Bring Sean Home Foundation > International Abduction Cases

2 Small Law Firms Face Trial for Allegedly Aiding Parental Child Abduction

<< < (3/3)

Matrimonial Firm to Go on Trial for Allegedly Aiding in Child's Abduction n_Trial_for_Allegedly_Ai ding_in_Childs_Abduction Mary Pat Gallagher
New Jersey Law Journal
July 06, 2010

Questions over the role of a New Jersey matrimonial firm in an international child abduction are at the heart of an unusual suit set to go to trial in Bergen County, N.J., this summer.

Madeline Marzano-Lesnevich and her firm, Lesnevich & Marzano-Lesnevich of Hackensack, N.J., are accused of helping former client Maria Jose Carrascosa take her daughter to Carrascosa's native Spain, in violation of a parenting agreement with the child's father, Peter Innes.

Innes alleges the firm aided the abduction or negligently ignored its obligation to abide by the agreement, which prohibited removing Victoria Innes from the United States and required Carrascosa's lawyer to hold Victoria's U.S. passport to prevent that from happening.

At the time of the Oct. 8, 2004, agreement, Carrascosa was represented by West Caldwell, N.J., solo Mitchell Liebowitz, who sent the passport and file to the Lesnevich firm when it took over the case soon after.

Marzano-Lesnevich's husband and law partner, Walter Lesnevich, who is defending Innes's suit, admits that his firm received the passport but asserts that it "never accepted the trusteeship," which he contends remained with Liebowitz, a third-party defendant in the suit, Innes v. Marzano-Lesnevich, BER-L-7739-07.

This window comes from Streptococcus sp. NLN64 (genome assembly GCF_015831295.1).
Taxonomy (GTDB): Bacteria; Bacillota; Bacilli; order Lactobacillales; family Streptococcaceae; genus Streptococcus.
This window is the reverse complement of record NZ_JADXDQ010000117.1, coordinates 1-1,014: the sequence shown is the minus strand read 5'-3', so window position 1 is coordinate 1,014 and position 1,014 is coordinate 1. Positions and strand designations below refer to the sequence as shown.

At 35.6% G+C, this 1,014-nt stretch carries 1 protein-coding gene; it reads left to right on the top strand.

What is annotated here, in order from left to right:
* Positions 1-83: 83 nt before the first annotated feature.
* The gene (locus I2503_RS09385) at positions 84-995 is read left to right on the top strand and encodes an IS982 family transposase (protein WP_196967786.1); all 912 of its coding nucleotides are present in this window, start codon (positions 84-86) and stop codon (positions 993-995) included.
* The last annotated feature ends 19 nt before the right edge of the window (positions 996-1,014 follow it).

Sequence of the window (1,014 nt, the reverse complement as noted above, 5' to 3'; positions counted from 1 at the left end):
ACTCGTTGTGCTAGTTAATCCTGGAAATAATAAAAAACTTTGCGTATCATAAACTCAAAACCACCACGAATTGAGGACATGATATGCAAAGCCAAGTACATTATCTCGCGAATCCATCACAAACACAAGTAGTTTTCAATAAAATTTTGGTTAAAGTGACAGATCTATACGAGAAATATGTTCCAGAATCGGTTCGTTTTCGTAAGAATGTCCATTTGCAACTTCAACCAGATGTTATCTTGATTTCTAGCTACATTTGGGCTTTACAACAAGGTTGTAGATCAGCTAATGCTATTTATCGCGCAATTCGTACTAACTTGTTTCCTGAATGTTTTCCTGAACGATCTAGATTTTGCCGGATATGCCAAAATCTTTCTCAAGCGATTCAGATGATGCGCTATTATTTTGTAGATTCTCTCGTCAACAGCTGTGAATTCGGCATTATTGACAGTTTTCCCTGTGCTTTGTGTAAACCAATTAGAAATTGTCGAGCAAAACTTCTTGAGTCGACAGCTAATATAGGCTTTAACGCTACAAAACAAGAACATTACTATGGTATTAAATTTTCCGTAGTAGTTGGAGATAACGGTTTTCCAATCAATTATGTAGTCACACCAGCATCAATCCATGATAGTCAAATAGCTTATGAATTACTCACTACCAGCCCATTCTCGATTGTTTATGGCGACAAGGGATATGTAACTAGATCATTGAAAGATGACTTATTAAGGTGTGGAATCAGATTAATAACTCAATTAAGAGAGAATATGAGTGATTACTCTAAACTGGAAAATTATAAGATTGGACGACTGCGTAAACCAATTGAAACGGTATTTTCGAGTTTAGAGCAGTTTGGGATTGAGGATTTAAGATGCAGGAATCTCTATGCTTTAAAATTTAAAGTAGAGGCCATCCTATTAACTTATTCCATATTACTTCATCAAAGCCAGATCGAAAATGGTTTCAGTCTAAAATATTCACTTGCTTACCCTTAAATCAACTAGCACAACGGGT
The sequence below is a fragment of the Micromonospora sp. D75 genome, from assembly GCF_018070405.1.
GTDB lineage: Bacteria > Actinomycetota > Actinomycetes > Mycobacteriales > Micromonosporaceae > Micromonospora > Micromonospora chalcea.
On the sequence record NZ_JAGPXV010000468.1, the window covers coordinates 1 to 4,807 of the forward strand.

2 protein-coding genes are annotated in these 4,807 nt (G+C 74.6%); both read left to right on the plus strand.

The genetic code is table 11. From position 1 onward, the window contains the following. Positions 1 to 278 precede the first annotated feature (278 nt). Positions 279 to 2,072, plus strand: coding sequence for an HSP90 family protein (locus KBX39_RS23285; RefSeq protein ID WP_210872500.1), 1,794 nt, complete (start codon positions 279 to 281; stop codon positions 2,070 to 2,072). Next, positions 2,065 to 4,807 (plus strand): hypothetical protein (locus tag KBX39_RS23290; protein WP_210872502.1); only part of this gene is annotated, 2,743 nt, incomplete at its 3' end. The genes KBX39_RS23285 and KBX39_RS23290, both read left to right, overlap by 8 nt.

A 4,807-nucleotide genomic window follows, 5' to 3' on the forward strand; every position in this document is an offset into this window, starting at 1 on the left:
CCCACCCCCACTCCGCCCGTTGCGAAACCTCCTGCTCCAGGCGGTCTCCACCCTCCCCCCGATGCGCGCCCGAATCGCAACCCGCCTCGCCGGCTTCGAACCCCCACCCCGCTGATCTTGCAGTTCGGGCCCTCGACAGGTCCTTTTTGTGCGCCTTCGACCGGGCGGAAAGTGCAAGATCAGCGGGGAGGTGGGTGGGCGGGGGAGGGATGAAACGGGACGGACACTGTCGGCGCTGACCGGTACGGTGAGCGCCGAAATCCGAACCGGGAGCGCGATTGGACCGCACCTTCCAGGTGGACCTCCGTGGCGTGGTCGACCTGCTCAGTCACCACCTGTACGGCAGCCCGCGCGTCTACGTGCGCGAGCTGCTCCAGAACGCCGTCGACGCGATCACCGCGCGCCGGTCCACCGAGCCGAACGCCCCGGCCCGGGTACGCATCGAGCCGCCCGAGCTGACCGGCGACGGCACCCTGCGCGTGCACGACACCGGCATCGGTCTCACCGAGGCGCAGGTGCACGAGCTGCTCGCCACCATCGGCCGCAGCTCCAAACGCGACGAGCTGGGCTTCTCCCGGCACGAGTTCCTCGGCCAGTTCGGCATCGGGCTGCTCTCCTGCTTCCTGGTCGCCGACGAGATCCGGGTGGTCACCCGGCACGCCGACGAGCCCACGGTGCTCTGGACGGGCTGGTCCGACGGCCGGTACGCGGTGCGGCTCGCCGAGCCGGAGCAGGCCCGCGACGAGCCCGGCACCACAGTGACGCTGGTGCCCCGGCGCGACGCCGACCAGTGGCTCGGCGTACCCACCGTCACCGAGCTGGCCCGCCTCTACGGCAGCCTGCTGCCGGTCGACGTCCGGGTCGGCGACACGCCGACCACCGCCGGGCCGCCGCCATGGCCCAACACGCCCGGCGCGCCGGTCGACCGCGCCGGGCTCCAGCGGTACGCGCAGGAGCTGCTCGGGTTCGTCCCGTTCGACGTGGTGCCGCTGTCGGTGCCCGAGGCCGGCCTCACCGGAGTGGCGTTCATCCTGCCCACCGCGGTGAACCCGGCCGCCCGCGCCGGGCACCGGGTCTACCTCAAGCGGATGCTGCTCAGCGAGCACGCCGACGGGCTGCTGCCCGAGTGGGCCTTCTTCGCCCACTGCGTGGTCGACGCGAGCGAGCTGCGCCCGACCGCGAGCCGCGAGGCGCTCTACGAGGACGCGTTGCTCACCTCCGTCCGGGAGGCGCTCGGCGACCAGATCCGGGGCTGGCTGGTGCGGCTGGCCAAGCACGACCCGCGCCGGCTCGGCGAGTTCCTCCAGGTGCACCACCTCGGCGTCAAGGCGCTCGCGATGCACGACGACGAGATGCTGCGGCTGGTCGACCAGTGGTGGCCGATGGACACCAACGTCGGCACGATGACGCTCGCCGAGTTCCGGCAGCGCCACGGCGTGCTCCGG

In its third-party complaint, the firm also sued Carrascosa and Innes' divorce lawyer, Saddle Brook, N.J., solo Peter Van Aulen, though he was let out on summary judgment.

Carrascosa's role as a party in the action has complicated efforts to conduct discovery and will make it harder to try the case because she is incarcerated at the Edna Mahan Correctional Facility in Clinton, N.J.

Carrascosa took her then 4-1/2-year-old daughter to Spain in January 2005, returned to the United States without her in 2006 and was arrested and jailed for contempt of court because she failed to comply with a court order to bring Victoria back. Last December, she was sentenced to 14 years in prison following her conviction a month earlier for contempt and interfering with custody.

James Waller, a Haddon Heights, N.J., solo who represents Innes in the suit against the lawyers, deposed Marzano-Lesnevich and two other lawyers from her firm, Sarah Jacobs and Francesca Marzano-Lesnevich O'Cathain, in April.

He says Carrascosa has refused requests to be deposed.

The case had a trial call last Tuesday but did not go forward because Lesnevich had not completed discovery. The trial is now scheduled for Aug. 9, and Superior Court Judge John Langan will try to arrange to have her moved to Bergen for the trial.

Waller says he was hoping the case could move forward against the firm if the third-party party complaint was severed, but Langan denied the motion and gave Lesnevich additional time to finish depositions.

Among those Lesnevich plans to depose in the next five weeks are Innes, Liebowitz, Van Aulen and Aztec Messenger, the courier company that delivered the file and passport from Liebowitz.

Aztec did not request a signature or advise anyone at the firm that the delivery was unusual or special, says Lesnevich, which he sees as bolstering his position that any trusteeship of the passport created by the parenting agreement stayed with Liebowitz.

Lesnevich emphasizes that the agreement specifically entrusted the passport to Liebowitz rather than referring generally to whomever was Carrascosa's attorney and that Innes would have had to approve a change in the trusteeship.

"We had no right to not turn over the passport to the mother" who was the custodial parent, Lesnevich says.